Retired Gen. Stanley McChrystal Endorses Joe Biden for President

Retired Army General Stanley McChrystal speaks during a veterans town hall.
Retired Army General Stanley McChrystal speaks during a joint veterans town hall with U.S. Rep. Seth Moulton (D-MA) on August 26, 2019 in Fairfax, Virginia. (Alex Wong/Getty Images)

A former commander of Joint Special Operations at Fort Bragg said Thursday that troops and their families should think about trust when deciding how to vote in the upcoming presidential election.

Retired Gen. Stanley McChrystal said he is endorsing former Vice President Joe Biden, a Democrat, for president. In an interview after he made the announcement on MSNBC, he said he made his decision based on which candidate he felt he could trust and who reflected his values.

"Everyone should vote with their heart," McCrystal said. "They should do their own analysis, and they should vote for what they think is right."

President Donald Trump's campaign did not immediately respond to a request for comment about McChrystal's endorsement of Biden, but a spokesman for the Republican president's campaign released a statement last month saying the former vice president has an antagonistic relationship with the military.

"Our nation is safer at home and abroad thanks to President Trump's assurance to our men and women in uniform to have all the equipment, tools and resources they need in order to complete their mission," the statement said.

McCrystal's endorsement comes as Biden's campaign is launching a North Carolina Veterans and Military Families Leadership Council in an effort to reach out to nearly 100,000 active-duty troops and more than 665,000 veterans in the state. The council includes several retired officers and sergeants major.

State Sen. Kirk DeViere of Fayetteville will serve on the council, according to a statement released by the campaign.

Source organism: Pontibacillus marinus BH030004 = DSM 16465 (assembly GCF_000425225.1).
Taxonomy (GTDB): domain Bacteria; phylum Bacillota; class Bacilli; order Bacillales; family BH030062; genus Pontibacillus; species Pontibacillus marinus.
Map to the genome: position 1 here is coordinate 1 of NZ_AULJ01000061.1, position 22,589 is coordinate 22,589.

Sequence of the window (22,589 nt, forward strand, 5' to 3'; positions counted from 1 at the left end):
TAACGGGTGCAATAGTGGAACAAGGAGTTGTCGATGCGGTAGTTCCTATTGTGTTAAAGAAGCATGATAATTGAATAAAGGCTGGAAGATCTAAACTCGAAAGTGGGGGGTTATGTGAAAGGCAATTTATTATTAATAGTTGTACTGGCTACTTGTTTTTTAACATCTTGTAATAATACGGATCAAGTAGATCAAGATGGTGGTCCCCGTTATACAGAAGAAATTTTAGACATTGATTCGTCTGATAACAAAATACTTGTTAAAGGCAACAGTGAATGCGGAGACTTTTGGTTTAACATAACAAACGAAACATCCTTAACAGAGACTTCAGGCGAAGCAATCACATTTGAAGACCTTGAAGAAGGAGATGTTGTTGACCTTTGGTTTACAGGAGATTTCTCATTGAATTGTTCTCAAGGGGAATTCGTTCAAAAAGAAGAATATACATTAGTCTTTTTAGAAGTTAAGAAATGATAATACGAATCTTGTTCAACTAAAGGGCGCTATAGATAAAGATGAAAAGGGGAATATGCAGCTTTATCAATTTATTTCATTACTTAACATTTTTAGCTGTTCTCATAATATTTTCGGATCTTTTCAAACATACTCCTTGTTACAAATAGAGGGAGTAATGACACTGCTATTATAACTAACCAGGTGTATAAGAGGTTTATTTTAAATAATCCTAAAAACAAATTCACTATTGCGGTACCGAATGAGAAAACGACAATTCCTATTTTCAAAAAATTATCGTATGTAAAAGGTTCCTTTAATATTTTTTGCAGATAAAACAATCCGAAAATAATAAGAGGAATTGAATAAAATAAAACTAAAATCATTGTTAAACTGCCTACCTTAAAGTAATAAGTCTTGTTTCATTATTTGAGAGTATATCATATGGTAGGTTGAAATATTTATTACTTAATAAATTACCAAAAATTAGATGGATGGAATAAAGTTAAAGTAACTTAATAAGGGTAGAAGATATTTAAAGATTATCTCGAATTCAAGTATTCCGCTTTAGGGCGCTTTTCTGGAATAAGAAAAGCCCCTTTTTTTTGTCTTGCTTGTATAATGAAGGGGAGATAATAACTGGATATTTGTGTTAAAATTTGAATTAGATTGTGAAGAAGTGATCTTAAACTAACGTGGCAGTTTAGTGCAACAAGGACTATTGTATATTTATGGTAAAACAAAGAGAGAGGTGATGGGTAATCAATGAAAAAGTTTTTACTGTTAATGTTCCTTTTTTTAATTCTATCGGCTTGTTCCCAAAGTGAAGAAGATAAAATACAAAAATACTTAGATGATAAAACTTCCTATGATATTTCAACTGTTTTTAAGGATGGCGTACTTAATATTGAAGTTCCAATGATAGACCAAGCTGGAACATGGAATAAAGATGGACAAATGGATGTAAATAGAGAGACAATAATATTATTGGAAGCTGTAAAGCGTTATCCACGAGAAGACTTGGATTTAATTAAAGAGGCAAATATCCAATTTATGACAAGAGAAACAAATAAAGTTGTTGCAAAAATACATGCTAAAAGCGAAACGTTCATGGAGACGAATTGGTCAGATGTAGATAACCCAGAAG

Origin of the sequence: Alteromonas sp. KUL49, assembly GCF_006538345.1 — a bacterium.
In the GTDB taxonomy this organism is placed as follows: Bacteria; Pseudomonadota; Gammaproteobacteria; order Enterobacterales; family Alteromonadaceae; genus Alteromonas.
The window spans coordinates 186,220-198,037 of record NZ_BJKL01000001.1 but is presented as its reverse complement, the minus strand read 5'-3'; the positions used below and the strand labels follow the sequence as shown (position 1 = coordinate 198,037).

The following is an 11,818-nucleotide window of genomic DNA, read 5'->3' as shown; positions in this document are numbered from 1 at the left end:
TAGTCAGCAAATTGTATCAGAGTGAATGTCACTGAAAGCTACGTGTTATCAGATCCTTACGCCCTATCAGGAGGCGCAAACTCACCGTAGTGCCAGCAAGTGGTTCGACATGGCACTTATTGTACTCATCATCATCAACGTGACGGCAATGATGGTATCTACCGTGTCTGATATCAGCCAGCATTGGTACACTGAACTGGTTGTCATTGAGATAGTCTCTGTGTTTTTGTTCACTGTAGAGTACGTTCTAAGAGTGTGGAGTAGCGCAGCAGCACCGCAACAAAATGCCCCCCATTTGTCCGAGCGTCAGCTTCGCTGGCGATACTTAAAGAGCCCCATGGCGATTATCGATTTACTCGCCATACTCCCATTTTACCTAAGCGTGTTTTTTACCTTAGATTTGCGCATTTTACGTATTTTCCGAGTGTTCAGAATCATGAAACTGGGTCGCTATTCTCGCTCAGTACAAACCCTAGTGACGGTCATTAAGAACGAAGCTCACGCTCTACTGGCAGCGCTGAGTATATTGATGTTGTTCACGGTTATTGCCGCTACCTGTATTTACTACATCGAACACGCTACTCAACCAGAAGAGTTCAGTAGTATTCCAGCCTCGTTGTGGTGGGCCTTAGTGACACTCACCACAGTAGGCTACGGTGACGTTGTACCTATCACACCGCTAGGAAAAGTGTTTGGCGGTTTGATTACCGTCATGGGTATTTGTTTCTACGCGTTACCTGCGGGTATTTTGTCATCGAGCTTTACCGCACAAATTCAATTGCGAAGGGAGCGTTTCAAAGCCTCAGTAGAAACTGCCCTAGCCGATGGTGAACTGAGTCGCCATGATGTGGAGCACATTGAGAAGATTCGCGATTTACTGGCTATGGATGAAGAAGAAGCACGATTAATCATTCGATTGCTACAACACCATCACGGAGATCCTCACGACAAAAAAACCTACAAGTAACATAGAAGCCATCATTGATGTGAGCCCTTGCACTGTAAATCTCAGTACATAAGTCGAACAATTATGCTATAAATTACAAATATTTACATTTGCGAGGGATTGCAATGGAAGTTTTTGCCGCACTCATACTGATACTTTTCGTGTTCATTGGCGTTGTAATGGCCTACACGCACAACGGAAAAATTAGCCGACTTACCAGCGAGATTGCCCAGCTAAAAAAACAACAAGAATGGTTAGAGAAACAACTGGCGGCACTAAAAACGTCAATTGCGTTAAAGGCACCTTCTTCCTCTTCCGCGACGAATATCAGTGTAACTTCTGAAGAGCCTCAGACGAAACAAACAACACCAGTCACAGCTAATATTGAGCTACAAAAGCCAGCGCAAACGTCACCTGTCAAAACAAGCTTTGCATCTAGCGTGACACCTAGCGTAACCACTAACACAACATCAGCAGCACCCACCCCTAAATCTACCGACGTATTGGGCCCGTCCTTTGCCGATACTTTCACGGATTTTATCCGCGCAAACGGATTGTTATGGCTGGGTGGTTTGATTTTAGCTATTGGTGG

McChrystal served at Fort Bragg for about 15 years. In addition to commanding JSOC, he was a battalion commander in the 82nd Airborne Division and chief of staff at the 18th Airborne Corps.

"In my experience at Fort Bragg in any of the units, it was about trust," he said.

Airborne troops jump with parachutes that were packed by somebody else, jump from planes that are flown by somebody else, and jump onto drop zones that are marked by somebody else, McChrystal said.

"The nature of soldiering is nobody's alone," he said. "You're part of a team."

McCrystal said he has concerns about where the United States fits in the world. He said that when he commanded U.S. and international forces in Afghanistan, the coalition was made up of 46 nations.

"You rely on the participation of global partners, which means trust, which means consistency, which means respect," he said. "We can't send a message that we don't respect other nations."

McCrystal said he is concerned about the growing tribalism in the United States. He said previous divisions in the country have been over one or two issues, but when people start identifying more with a particular group they can become emotional to the point of willing to fight and kill.

McCrystal said leaders have to take responsibility.

"I want a president who's responsible for what happens," he said.

On the MSNBC show "Morning Joe," McCrystal talked about the relationship he had with Biden and former President Barack Obama. In 2010, McCrystal was forced to resign after a magazine article quoted him making negative statements about Biden and others in the administration.

McCrystal said he talked with Biden after the article was printed but hasn't talked to him about it recently. He said there was "more smoke than fire" in the situation.

"I never didn't respect Vice President Joe Biden or President Obama," he said. I think my willingness to endorse him now should signal to people that there was a respectful relationship then and just how important I think it is to replicate that kind of respectful relationship between senior military leaders now."

McCrystal said Biden and Obama demonstrated a willingness to listen even when the general disagreed with their policy decisions. He said he felt like they were trying to make the best decisions for the country.

"I can trust Joe Biden," he said.

This article is written by Steve DeVane from The Fayetteville Observer, N.C. and was legally licensed via the Tribune Content Agency through the Industry Dive publisher network. Please direct all licensing questions to

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